Captive Prince (Captive Prince #1)

Author: C.S. Pacat

Publisher: Penguin

Rating: 3.5 stars

Buy Links: Penguin & Amazon

Type: Novel in a Series

Purchased by Reviewer

 

Blurb: Damen is a warrior hero to his people, and the rightful heir to the throne of Akielos, but when his half brother seizes power, Damen is captured, stripped of his identity, and sent to serve the prince of an enemy nation as a pleasure slave.

Beautiful, manipulative and deadly, his new master Prince Laurent epitomizes the worst of the court at Vere. But in the lethal political web of the Veretian court, nothing is as it seems, and when Damen finds himself caught up in a play for the throne, he must work together with Laurent to survive and save his country.

For Damen, there is just one rule: never, ever reveal his true identity. Because the one man Damen needs is the one man who has more reason to hate him than anyone else . . .

 

Review: Damen thought he knew his brother Kastor. Then Kastor enslaved him and gave him to their enemy. Damen, being the rightful heir to the throne of Akielos, was in Kastor’s way. Now, Damen is the property of the Crown Prince of Vere, Laurent. Laurent appears to be everything Damen is not, they are even opposite physically. Luckily for Damen, Laurent is unaware his new slave is the rightful heir to the Akielon throne, as Laurent has a vicious hatred for Damianos. Damianos killed Laurent’s older brother Auguste, the Veretians then lost the war. So, Laurent has issues. Damen doesn’t understand them. Damen can’t figure out how Laurent works. Damen is disgusted with Veretian court life and politics. No one’s motives are apparent, everything is plans within plans. Laurent and his Uncle, the Regent, are constantly trying to outmaneuver each other. Damen just wants to get back to Akielos. The gossip he hears about the goings on there is not very good. Coupled with the things he learns in the Veretian court, Damen has finally begun to understand his only hope of saving Akielos and its people lie in saving Laurent.

This story is fascinating, and I want to know more. The writing? Yeah, that’s not so good. Personally, I just wasn’t a huge fan of the tone of the prose. At times it felt a bit pompous, to me. Occasionally phrases or word choices would make me laugh aloud. Not in the good way. Objectively, some of this is just flat out a disaster. There were sentences with no main verb, just all modals and clauses. Penguin’s name is on this. There are missing words, and once or twice I found myself channeling Inigo Montoya and thinking, “I do not think that means what you think it means.”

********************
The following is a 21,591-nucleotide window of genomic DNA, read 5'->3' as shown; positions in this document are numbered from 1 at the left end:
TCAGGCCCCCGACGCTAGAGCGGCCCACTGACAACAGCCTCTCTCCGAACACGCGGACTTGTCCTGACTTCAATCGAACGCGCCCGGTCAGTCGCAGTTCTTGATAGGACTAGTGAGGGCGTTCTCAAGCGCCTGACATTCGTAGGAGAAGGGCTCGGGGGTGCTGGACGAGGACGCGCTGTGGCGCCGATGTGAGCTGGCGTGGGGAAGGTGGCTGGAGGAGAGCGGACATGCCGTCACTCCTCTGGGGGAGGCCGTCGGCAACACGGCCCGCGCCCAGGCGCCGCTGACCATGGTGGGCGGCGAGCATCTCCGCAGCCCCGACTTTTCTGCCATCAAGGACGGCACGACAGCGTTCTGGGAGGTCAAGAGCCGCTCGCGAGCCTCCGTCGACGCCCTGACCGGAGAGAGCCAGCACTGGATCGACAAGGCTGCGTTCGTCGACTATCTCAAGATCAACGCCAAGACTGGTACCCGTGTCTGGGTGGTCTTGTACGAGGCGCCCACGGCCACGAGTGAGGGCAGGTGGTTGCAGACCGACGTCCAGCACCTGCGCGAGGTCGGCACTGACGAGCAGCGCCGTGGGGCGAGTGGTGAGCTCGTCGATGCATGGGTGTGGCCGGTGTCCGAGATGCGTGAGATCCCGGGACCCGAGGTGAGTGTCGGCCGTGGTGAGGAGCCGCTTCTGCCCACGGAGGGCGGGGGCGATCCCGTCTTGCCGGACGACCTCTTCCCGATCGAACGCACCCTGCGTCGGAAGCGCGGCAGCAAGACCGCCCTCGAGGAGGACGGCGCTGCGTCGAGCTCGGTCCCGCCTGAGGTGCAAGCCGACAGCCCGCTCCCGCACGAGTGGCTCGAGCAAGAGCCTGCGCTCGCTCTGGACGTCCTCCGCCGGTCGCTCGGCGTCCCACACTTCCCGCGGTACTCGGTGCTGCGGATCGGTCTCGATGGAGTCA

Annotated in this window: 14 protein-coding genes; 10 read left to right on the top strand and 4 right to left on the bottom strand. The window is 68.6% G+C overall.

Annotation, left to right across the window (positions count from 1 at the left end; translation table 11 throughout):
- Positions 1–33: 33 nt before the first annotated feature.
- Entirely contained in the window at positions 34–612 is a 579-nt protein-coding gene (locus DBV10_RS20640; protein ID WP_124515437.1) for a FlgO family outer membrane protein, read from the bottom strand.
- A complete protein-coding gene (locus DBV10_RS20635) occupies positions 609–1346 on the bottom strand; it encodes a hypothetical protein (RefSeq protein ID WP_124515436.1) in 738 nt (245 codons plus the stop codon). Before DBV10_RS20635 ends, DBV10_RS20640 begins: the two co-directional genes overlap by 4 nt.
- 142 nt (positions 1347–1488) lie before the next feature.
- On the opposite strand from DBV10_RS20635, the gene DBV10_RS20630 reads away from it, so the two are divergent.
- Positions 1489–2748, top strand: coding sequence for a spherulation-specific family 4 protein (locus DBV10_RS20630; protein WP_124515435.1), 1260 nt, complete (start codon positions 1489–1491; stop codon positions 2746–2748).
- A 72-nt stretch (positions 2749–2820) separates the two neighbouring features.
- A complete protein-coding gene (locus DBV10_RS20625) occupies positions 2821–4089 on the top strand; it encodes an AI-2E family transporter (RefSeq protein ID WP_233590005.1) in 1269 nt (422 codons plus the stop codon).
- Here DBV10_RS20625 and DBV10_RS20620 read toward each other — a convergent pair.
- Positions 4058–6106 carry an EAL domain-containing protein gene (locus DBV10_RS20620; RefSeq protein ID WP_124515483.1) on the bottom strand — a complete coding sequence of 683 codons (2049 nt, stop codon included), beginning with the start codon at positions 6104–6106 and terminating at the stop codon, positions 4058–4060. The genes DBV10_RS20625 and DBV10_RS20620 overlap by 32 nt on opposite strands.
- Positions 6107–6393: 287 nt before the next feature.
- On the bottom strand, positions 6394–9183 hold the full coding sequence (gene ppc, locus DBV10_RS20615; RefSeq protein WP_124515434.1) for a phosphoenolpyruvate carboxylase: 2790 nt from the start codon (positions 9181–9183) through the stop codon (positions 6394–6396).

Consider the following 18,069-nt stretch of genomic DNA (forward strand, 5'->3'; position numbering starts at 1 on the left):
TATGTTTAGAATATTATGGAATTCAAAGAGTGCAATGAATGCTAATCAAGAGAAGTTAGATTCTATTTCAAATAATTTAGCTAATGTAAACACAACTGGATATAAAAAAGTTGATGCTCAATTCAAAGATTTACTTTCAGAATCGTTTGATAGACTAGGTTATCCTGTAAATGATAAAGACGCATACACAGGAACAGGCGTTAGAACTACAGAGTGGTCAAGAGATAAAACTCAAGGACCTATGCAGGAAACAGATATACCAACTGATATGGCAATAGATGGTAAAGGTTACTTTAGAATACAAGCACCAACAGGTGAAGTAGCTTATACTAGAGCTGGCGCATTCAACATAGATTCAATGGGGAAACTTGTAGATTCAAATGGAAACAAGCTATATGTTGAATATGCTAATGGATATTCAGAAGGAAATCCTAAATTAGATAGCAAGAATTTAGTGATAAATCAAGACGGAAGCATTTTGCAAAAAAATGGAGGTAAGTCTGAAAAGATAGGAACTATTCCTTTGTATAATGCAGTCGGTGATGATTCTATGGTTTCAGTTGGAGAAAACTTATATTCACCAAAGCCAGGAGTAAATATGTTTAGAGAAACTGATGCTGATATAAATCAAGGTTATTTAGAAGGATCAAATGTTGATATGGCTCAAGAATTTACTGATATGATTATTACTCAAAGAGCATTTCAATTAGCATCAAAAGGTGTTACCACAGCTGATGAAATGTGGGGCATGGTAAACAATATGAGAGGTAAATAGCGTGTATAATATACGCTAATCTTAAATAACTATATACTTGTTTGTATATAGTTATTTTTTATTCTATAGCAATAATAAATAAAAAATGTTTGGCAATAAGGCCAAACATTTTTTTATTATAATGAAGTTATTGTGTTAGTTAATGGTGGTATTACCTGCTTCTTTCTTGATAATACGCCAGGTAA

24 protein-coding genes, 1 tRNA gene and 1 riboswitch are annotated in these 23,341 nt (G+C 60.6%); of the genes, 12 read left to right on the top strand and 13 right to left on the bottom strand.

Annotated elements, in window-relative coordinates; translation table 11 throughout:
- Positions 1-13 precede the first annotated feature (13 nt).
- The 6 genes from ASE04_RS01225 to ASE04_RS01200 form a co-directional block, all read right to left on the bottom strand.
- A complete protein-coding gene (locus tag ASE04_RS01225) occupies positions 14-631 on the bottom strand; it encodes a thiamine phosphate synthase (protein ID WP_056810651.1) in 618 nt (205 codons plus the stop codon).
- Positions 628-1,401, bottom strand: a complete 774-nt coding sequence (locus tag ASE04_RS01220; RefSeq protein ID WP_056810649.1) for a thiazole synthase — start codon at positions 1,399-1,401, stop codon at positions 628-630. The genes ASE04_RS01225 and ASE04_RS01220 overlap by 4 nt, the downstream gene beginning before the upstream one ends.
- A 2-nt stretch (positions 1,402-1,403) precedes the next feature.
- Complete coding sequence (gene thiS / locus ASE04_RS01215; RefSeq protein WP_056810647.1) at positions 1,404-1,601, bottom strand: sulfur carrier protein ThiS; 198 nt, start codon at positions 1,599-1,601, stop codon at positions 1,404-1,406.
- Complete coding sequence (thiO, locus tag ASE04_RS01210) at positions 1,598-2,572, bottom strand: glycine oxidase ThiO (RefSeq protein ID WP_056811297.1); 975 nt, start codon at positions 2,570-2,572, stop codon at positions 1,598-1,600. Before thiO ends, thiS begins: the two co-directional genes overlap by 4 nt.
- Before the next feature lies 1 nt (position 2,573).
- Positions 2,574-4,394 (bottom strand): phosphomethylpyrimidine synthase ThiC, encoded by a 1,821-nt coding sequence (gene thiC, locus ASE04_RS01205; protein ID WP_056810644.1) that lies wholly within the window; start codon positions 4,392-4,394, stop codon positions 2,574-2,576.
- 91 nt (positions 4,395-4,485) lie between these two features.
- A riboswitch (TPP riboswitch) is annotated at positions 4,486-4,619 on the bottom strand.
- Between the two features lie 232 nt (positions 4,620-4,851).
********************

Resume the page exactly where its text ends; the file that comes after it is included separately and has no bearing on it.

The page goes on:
And now after all that complaining about the quality of the writing I’m going to tell you I think you should read this book because the story is compelling. Damen is well and truly trapped in this situation, and has to become the same type of devious thinker as his half-brother Kastor and his owner Laurent. This is a really important thing. Mark well and remember. We know comparatively little about Laurent. We know he hates his Uncle. We know he hates Damianos for killing his brother. We know Laurent is setting himself up as the opposite of almost everything that happens at the Veretian court, all while being aloof and rather cold. Even Laurent’s own men have mixed feelings toward him. They respect him yet don’t understand his motivations at all. I have a hypothesis about Laurent. If I’m right it’s going to open a giant can of worms for Damen.

This compelling character drama is taking place in a backdrop that’s… kind of mediocre. Vere is pretty much France. The overwhelming majority of the book takes place in Vere, what little we see of Akielos makes it look a bit like Greece. In terms of world building, Vere and Akielos are barely described. What are their trade goods? No clue. What are the religious differences? No clue. There seems to be no religion at all in the stories. These are pre-industrial societies with no apparent religion. Vere and Akielos are fighting over land and the reader knows nothing about why. Is it especially fertile or resource rich? Is there great cultural significance for either country? None of this is explained.

I am a firm believer story trumps craft. I want to know about Damen and Laurent’s stories. I’m willing to read half formed societies and half formed sentences to find out what happens.

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